Most Spanish opinion polls published in recent days and weeks have pointed to a recovery of the right, which, if they reached a deal with the far right, could even reach the Moncloa government palace if an election were held now. The majority of surveys are in agreement on this trend, but the exception is the just-released poll by the Spanish government's own CIS opinion research agency, which in a survey carried out this month of September poll widens, by five more points, the lead that it previously attributed to the Socialists (PSOE) of Pedro Sánchez over the Popular Party (PP) of Pablo Casado in July. The survey was conducted on a sample of 4,000 respondents between 1st and 13th September, coinciding with Catalonia's Diada and also with the highest electricity prices ever recorded in Spain, when the Spanish executive had not yet given any response on the matter.
According to this poll, if elections were held today, Pedro Sánchez's PSOE would win them again easily, with 29.6% of the vote, one percent more than two months ago. Pablo Casado's PP would fall by almost three percent, with 20.5% of the vote. Thus, the distance between the two would increase from 5.2% in July to 9.1% in September. Far-right Vox would continue to be the third force, with 13.8%, and would gain only 0.2% compared to the last survey. And Unidas Podemos would be fourth, with 11.3%, recovering lost ground with a rise of 0.7%. In fifth place would be Ciudadanos, which would add a whole one percent, to reach 6.5%.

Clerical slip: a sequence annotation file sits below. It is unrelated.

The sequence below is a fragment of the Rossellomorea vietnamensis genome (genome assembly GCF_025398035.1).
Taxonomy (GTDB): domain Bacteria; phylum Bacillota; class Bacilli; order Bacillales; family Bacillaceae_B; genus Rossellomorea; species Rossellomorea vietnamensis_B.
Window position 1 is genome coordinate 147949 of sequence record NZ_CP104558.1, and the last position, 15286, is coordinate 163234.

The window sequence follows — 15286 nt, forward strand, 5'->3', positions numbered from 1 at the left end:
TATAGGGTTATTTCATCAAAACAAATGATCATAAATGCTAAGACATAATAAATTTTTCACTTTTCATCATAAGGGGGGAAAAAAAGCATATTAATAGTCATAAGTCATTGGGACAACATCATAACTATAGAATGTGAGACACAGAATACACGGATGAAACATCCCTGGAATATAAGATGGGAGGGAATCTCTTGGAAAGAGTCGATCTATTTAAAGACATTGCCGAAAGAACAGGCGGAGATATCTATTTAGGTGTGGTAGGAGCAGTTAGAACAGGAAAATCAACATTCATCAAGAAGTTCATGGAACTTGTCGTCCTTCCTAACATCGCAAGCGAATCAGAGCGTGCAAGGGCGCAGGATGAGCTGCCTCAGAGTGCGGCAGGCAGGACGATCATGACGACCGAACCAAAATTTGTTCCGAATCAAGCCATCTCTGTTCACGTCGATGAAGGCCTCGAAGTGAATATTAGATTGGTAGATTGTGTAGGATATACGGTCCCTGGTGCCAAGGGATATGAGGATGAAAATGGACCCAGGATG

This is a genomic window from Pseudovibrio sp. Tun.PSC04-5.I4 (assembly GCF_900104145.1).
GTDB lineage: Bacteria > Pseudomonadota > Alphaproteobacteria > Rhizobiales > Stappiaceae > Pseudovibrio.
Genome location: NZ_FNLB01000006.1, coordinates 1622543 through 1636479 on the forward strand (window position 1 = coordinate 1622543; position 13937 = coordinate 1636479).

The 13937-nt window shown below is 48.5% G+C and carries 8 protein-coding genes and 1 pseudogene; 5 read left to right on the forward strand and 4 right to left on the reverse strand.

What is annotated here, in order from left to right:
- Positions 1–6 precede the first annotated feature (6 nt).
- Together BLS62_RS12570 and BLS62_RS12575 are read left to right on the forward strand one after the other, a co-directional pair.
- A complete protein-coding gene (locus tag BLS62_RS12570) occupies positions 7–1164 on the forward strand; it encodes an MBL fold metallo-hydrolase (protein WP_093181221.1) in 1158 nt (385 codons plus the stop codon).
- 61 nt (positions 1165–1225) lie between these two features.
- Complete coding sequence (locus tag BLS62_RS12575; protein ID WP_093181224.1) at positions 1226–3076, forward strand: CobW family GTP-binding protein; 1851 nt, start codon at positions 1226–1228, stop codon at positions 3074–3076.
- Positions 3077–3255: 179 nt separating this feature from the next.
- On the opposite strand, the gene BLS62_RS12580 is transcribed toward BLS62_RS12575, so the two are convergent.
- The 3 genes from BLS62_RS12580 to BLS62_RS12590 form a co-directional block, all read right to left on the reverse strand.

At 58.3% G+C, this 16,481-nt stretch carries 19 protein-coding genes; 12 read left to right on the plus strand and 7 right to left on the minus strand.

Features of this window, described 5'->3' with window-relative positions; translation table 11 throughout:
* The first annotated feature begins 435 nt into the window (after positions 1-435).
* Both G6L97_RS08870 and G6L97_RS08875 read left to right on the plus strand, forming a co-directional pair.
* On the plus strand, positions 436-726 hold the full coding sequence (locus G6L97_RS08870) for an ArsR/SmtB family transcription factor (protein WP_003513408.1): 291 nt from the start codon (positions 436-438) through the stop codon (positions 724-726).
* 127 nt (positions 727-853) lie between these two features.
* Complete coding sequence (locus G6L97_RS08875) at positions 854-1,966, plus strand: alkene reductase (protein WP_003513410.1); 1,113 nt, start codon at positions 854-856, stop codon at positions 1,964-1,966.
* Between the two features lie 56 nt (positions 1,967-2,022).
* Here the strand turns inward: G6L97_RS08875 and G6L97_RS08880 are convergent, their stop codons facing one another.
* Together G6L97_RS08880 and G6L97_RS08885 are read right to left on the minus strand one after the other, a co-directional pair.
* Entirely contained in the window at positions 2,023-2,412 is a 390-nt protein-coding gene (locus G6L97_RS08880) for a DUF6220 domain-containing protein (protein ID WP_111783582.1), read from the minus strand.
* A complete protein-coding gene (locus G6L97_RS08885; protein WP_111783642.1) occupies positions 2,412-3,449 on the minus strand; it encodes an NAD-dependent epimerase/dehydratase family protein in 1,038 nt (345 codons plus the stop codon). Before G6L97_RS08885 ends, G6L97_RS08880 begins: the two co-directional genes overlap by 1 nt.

Looking at the political blocs on the left and right, it would again be close. The parties of the current Spanish government, the PSOE and Unidas Podemos, would achieve a combined total of 40.9% of the vote. This percentage represents 1.7% more than in the July poll, although it should be noted that it only takes into account the two governing parties, and not the other minor parties which prop up the current Spanish government. For its part, the sum of the PP, Vox and Ciudadanos would fall to 40.8%. This is the first CIS survey in months that places the two partners in the Moncloa palace above the three parties of the right.
As for the Catalan independence parties, their order on the opinion poll podium is not altered. ERC remains the leading pro-independence force in Congress, with a voting intention of 3.2% (measured over the Spanish state as a whole), down 0.1%. For its part, Junts would get 1.5% of the vote, down 0.4%. The CUP would rise 0.1%, to 0.8%. In the Basque Country, the nationalists of the PNV would get 1.3% (0.1% less than in July) and pro-independence EH Bildu would achieve 0.9% (a 0.2% rise).
Everyone gets a fail
As for the ratings given political leaders, as usual, none of the main Spanish party heads pass the examination of the opinion surveys. But, as in previous polls, a curious circumstance occurs. The second deputy PM, Yolanda Díaz, with 4.6 out of 10, comes in ahead of the Spanish PM, Pedro Sánchez, who gets a score of 4.5. Behind them are Íñigo Errejón (4.2), Inés Arrimadas (3.6), Pablo Casado (3.4) and, in last place, the far-right Santiago Abascal (2.7).
As for the assessment of management of the Covid pandemic, Pedro Sánchez here takes the highest mark, with a 4.9, followed by Díaz with 4.7, Errejón (4.2) , Casado and Arrimadas (both 3.6) and Abascal (2.8).